The robber's name was Diomedes. —Gesta Romanorum, cxlvi.
You are thinking of Parmenio, and I of Alexander i.e., you are thinking what you ought to receive, and I what I ought to give; you are thinking of those castigated, rewarded, or gifted; but I of my own position, and what punishment, reward, or gift is consistent with my rank. The allusion is to the tale about Parmenio and Alexander, when the king said, “I consider not what Parmenio should receive, but what Alexander should give.”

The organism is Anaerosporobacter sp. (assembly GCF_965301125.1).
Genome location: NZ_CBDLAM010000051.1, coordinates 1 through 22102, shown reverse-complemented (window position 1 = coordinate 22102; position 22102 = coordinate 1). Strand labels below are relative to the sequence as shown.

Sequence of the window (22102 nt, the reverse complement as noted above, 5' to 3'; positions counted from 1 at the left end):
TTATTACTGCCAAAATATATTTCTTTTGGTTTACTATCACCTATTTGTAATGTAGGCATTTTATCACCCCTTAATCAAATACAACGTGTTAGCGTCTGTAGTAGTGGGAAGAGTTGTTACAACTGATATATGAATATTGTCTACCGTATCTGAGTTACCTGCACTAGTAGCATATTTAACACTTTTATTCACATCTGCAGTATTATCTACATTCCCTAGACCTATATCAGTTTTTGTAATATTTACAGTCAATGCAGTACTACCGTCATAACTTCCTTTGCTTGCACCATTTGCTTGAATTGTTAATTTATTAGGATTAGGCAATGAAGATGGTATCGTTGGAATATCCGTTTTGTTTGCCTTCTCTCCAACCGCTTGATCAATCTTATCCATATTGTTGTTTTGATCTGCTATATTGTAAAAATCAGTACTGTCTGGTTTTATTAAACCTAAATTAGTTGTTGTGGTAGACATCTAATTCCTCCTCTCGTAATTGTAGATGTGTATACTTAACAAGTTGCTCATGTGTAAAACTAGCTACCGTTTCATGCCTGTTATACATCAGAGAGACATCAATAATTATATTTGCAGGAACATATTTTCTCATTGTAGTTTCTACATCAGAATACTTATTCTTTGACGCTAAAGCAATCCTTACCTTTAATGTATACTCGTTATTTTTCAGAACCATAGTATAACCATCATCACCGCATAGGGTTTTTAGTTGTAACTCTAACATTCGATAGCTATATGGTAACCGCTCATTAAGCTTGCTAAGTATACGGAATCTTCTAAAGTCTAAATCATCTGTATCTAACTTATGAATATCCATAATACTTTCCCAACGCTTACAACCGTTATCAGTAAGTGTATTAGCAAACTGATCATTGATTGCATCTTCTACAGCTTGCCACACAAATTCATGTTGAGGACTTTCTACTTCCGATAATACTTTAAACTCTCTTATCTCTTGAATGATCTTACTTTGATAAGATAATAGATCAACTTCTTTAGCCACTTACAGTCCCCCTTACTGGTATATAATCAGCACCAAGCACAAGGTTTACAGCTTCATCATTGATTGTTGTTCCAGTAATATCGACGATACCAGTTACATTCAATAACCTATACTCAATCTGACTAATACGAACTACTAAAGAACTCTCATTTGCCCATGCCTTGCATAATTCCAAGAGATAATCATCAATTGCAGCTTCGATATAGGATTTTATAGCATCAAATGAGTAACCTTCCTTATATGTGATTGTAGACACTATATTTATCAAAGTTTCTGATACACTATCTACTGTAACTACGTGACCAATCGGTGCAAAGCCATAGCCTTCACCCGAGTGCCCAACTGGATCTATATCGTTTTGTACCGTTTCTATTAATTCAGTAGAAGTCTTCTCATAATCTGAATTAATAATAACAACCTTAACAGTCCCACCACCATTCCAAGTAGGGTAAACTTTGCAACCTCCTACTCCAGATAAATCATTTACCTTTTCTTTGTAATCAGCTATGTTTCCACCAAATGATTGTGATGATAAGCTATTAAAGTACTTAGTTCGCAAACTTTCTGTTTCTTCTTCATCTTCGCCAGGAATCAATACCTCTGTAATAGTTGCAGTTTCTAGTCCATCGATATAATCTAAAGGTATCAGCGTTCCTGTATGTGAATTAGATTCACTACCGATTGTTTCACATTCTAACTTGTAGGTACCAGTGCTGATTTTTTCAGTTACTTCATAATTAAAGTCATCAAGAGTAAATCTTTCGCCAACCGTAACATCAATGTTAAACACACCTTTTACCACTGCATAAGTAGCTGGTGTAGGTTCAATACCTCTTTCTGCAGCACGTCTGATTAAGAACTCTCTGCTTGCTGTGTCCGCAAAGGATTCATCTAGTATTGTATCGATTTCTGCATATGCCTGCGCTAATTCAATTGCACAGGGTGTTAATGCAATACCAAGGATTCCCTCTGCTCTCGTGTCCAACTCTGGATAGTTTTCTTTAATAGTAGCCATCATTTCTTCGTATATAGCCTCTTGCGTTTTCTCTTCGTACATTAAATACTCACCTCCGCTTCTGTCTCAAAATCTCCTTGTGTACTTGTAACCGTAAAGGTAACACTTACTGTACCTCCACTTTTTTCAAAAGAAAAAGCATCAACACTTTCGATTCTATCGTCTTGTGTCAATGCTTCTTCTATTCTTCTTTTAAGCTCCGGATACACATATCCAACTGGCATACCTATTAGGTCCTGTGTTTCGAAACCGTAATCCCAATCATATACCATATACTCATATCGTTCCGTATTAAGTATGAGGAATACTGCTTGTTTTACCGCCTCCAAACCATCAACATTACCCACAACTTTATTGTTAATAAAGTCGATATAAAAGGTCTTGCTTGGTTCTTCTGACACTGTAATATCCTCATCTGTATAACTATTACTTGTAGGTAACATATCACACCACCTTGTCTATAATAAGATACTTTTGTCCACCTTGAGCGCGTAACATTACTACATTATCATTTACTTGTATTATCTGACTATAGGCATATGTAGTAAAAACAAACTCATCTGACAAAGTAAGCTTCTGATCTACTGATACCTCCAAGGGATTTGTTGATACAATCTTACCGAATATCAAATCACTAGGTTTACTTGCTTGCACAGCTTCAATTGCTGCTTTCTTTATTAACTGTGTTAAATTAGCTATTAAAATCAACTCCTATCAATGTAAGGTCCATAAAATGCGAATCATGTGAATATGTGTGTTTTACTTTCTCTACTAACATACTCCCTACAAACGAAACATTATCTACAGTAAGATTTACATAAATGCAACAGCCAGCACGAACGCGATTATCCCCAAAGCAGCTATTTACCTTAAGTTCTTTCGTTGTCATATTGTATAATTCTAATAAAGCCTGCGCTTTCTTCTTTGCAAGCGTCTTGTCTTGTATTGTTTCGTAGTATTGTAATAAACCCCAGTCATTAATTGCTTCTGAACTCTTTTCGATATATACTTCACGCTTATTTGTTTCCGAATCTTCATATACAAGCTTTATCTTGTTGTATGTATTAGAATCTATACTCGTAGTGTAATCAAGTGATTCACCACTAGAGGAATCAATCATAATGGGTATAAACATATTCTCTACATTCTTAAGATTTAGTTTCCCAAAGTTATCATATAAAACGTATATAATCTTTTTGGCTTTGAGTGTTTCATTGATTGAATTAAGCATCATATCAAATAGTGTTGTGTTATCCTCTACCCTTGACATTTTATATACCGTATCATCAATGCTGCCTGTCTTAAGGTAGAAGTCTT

Only two Alexanders. Alexander said, “There are but two Alexanders—the invincible son of Philip, and the inimitable painting of the hero by Apelles.”
The continence of Alexander. Having gained the battle of Issus (B.C. 333) the family of King Darius fell into his hand; but he treated the ladies as queens, and observed the greatest decorum towards them. A eunuch, having escaped, told Darius of this noble continence, and Darius could not but admire such nobility in a rival. —Arrïan Anabasis of Alexander , iv. 20. (See Continence)
Source: Dictionary of Phrase and Fable, E. Cobham Brewer, 1894